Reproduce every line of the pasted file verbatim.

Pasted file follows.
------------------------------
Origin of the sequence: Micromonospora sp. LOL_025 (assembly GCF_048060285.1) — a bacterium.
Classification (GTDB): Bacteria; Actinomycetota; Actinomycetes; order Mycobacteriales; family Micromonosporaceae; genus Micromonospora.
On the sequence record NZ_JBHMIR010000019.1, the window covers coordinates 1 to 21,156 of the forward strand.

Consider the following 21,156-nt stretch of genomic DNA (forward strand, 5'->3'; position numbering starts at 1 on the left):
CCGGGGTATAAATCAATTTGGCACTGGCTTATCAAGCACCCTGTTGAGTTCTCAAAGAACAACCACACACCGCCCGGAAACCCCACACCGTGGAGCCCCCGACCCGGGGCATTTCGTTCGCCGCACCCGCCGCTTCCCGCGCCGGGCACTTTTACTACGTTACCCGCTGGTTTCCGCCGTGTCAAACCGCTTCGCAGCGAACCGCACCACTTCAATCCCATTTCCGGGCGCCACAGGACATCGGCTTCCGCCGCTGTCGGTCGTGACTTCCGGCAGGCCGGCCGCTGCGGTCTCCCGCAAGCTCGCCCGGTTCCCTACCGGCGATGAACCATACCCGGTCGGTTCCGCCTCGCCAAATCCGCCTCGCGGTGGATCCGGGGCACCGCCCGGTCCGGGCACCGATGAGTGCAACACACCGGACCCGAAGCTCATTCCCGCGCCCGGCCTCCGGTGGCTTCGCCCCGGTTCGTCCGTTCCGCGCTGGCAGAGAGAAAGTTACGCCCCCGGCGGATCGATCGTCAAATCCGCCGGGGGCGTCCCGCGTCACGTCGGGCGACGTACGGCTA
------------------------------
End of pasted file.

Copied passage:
Origin of the sequence: Micromonospora sp. LOL_025 (assembly GCF_048060285.1) — a bacterium.
Classification (GTDB): Bacteria; Actinomycetota; Actinomycetes; order Mycobacteriales; family Micromonosporaceae; genus Micromonospora.
On the sequence record NZ_JBHMIR010000019.1, the window covers coordinates 1 to 21,156 of the forward strand.

Consider the following 21,156-nt stretch of genomic DNA (forward strand, 5'->3'; position numbering starts at 1 on the left):
CCGGGGTATAAATCAATTTGGCACTGGCTTATCAAGCACCCTGTTGAGTTCTCAAAGAACAACCACACACCGCCCGGAAACCCCACACCGTGGAGCCCCCGACCCGGGGCATTTCGTTCGCCGCACCCGCCGCTTCCCGCGCCGGGCACTTTTACTACGTTACCCGCTGGTTTCCGCCGTGTCAAACCGCTTCGCAGCGAACCGCACCACTTCAATCCCATTTCCGGGCGCCACAGGACATCGGCTTCCGCCGCTGTCGGTCGTGACTTCCGGCAGGCCGGCCGCTGCGGTCTCCCGCAAGCTCGCCCGGTTCCCTACCGGCGATGAACCATACCCGGTCGGTTCCGCCTCGCCAAATCCGCCTCGCGGTGGATCCGGGGCACCGCCCGGTCCGGGCACCGATGAGTGCAACACACCGGACCCGAAGCTCATTCCCGCGCCCGGCCTCCGGTGGCTTCGCCCCGGTTCGTCCGTTCCGCGCTGGCAGAGAGAAAGTTACGCCCCCGGCGGATCGATCGTCAAATCCGCCGGGGGCGTCCCGCGTCACGTCGGGCGACGTACGGCTA